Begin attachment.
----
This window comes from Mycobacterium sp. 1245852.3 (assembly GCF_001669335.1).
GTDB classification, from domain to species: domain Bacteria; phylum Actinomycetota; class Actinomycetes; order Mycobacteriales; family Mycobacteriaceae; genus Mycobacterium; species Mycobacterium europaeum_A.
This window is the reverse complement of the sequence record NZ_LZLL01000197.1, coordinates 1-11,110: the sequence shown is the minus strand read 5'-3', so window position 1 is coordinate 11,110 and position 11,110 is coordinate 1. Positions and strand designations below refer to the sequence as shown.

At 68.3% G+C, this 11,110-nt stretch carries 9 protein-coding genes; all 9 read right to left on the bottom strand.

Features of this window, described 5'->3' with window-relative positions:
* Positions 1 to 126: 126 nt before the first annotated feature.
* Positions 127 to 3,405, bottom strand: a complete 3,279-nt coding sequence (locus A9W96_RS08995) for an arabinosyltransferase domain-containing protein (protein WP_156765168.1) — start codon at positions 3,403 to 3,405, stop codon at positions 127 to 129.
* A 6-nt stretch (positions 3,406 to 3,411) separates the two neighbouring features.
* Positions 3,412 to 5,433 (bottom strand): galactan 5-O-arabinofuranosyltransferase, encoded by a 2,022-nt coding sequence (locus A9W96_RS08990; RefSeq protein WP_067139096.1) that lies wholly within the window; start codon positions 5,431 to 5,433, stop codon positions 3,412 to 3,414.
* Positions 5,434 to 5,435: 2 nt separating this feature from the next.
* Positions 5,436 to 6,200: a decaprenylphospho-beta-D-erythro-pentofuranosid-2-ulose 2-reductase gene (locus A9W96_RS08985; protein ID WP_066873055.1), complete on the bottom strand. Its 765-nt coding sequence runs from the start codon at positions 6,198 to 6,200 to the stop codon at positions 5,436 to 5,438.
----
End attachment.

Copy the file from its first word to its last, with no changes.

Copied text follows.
This window comes from Mycobacterium sp. 1245852.3 (assembly GCF_001669335.1).
GTDB classification, from domain to species: domain Bacteria; phylum Actinomycetota; class Actinomycetes; order Mycobacteriales; family Mycobacteriaceae; genus Mycobacterium; species Mycobacterium europaeum_A.
This window is the reverse complement of the sequence record NZ_LZLL01000197.1, coordinates 1-11,110: the sequence shown is the minus strand read 5'-3', so window position 1 is coordinate 11,110 and position 11,110 is coordinate 1. Positions and strand designations below refer to the sequence as shown.

At 68.3% G+C, this 11,110-nt stretch carries 9 protein-coding genes; all 9 read right to left on the bottom strand.

Features of this window, described 5'->3' with window-relative positions:
* Positions 1 to 126: 126 nt before the first annotated feature.
* Positions 127 to 3,405, bottom strand: a complete 3,279-nt coding sequence (locus A9W96_RS08995) for an arabinosyltransferase domain-containing protein (protein WP_156765168.1) — start codon at positions 3,403 to 3,405, stop codon at positions 127 to 129.
* A 6-nt stretch (positions 3,406 to 3,411) separates the two neighbouring features.
* Positions 3,412 to 5,433 (bottom strand): galactan 5-O-arabinofuranosyltransferase, encoded by a 2,022-nt coding sequence (locus A9W96_RS08990; RefSeq protein WP_067139096.1) that lies wholly within the window; start codon positions 5,431 to 5,433, stop codon positions 3,412 to 3,414.
* Positions 5,434 to 5,435: 2 nt separating this feature from the next.
* Positions 5,436 to 6,200: a decaprenylphospho-beta-D-erythro-pentofuranosid-2-ulose 2-reductase gene (locus A9W96_RS08985; protein ID WP_066873055.1), complete on the bottom strand. Its 765-nt coding sequence runs from the start codon at positions 6,198 to 6,200 to the stop codon at positions 5,436 to 5,438.